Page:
Changes to RTI Act being mulled despite Sonia no
The government is considering changes in the umbrella transparency law Right To Information (RTI) Act in order to be able to reject an application on the ground of its being frivolous and to curb powers of the Central Information Commission while hearing appeals.delhi Updated: May 04, 2010 01:34 IST
The government is considering changes in the umbrella transparency law Right To Information (RTI) Act in order to be able to reject an application on the ground of its being frivolous and to curb powers of the Central Information Commission while hearing appeals.
This is despite Congress president Sonia Gandhi asking the government to refrain from making changes in the law, which has brought changes in lives of people and in overall governance.
The Department of Personnel and Training (DoPT), in a reply to an RTI application, has accepted that it was examining six changes in the four-year-old law. The changes are mainly to avoid “frivolous or vexatious” requests, making seeking Cabinet papers more difficult and imposing restrictions on seeking information from the office of Chief Justice of India.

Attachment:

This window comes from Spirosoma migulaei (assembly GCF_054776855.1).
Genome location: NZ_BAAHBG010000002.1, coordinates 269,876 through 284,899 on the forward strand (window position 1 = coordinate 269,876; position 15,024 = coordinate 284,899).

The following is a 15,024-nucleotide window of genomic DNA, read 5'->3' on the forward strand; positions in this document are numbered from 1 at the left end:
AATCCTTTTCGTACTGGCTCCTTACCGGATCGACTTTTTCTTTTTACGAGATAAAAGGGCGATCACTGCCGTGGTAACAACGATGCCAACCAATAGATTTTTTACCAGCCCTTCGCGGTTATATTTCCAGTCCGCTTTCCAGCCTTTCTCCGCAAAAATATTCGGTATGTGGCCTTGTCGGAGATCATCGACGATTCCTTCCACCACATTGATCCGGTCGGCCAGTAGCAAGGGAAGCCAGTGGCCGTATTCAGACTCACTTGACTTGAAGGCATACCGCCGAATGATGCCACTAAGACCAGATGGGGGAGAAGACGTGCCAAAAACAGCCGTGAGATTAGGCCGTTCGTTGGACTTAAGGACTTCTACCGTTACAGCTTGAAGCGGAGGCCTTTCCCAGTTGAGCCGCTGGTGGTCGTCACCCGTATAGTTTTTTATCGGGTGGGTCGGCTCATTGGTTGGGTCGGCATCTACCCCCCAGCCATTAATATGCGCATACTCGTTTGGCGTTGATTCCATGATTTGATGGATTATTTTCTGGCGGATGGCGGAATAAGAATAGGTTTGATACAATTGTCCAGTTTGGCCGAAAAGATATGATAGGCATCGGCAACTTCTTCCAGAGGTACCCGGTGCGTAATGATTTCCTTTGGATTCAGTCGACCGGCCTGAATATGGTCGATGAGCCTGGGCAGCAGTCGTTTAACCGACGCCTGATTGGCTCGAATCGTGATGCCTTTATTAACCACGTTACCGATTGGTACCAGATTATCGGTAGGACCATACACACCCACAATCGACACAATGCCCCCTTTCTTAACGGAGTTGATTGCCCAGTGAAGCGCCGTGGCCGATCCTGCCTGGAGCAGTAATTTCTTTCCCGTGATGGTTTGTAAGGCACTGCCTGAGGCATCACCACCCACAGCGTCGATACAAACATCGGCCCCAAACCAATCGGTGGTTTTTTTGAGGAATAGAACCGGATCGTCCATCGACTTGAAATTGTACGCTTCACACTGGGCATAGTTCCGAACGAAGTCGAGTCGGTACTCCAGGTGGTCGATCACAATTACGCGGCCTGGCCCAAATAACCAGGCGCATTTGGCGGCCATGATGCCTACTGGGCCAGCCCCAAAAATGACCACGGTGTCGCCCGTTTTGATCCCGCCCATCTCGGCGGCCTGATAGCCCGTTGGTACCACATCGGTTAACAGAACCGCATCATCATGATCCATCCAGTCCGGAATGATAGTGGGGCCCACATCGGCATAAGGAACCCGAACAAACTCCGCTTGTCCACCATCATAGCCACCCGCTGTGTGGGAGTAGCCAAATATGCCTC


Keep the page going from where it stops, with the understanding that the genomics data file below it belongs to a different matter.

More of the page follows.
In the name of empowering the commission, the government intends to stipulate that only a bench of two or more commissioners of the CIC can hear an RTI appeal. At present, individual commissioners of CIC can hear a case.
“The amendment will slow down the pace of disposal of cases,” said a CIC member, not willing to be named.
The department said it was also considering an amendment to make the law applicable to the private sector, including Non-Governmental Organisations, receiving funds from the government. The CIC has said that the private sector receiving funds from the government are covered under RTI.
Gandhi, in a letter to Prime Minister on November 10 last year, had said “In my opinion, there is no need for changes or amendments. The only exceptions permitted, such as national security, are already well taken care of in the legislation.”